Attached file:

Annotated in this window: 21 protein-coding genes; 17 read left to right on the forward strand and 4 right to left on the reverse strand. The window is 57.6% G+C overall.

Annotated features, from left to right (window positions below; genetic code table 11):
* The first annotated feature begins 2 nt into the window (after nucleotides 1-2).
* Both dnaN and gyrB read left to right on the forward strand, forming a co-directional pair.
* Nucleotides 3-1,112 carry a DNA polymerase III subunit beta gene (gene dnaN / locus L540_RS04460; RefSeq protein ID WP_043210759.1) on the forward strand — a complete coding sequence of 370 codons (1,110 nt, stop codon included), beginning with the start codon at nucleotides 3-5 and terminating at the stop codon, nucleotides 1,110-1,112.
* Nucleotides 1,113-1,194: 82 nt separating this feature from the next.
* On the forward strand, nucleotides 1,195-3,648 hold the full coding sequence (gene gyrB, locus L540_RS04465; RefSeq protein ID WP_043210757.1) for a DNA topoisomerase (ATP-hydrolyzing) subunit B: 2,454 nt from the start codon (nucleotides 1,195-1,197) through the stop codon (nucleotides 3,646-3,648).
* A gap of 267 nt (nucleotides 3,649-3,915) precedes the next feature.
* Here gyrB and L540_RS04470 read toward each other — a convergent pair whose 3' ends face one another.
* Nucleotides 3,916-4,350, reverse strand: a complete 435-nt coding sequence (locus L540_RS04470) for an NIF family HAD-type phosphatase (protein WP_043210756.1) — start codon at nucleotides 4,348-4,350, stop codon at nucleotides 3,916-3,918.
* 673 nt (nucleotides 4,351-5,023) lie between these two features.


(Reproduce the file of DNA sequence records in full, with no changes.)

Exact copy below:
Annotated in this window: 21 protein-coding genes; 17 read left to right on the forward strand and 4 right to left on the reverse strand. The window is 57.6% G+C overall.

Annotated features, from left to right (window positions below; genetic code table 11):
* The first annotated feature begins 2 nt into the window (after nucleotides 1-2).
* Both dnaN and gyrB read left to right on the forward strand, forming a co-directional pair.
* Nucleotides 3-1,112 carry a DNA polymerase III subunit beta gene (gene dnaN / locus L540_RS04460; RefSeq protein ID WP_043210759.1) on the forward strand — a complete coding sequence of 370 codons (1,110 nt, stop codon included), beginning with the start codon at nucleotides 3-5 and terminating at the stop codon, nucleotides 1,110-1,112.
* Nucleotides 1,113-1,194: 82 nt separating this feature from the next.
* On the forward strand, nucleotides 1,195-3,648 hold the full coding sequence (gene gyrB, locus L540_RS04465; RefSeq protein ID WP_043210757.1) for a DNA topoisomerase (ATP-hydrolyzing) subunit B: 2,454 nt from the start codon (nucleotides 1,195-1,197) through the stop codon (nucleotides 3,646-3,648).
* A gap of 267 nt (nucleotides 3,649-3,915) precedes the next feature.
* Here gyrB and L540_RS04470 read toward each other — a convergent pair whose 3' ends face one another.
* Nucleotides 3,916-4,350, reverse strand: a complete 435-nt coding sequence (locus L540_RS04470) for an NIF family HAD-type phosphatase (protein WP_043210756.1) — start codon at nucleotides 4,348-4,350, stop codon at nucleotides 3,916-3,918.
* 673 nt (nucleotides 4,351-5,023) lie between these two features.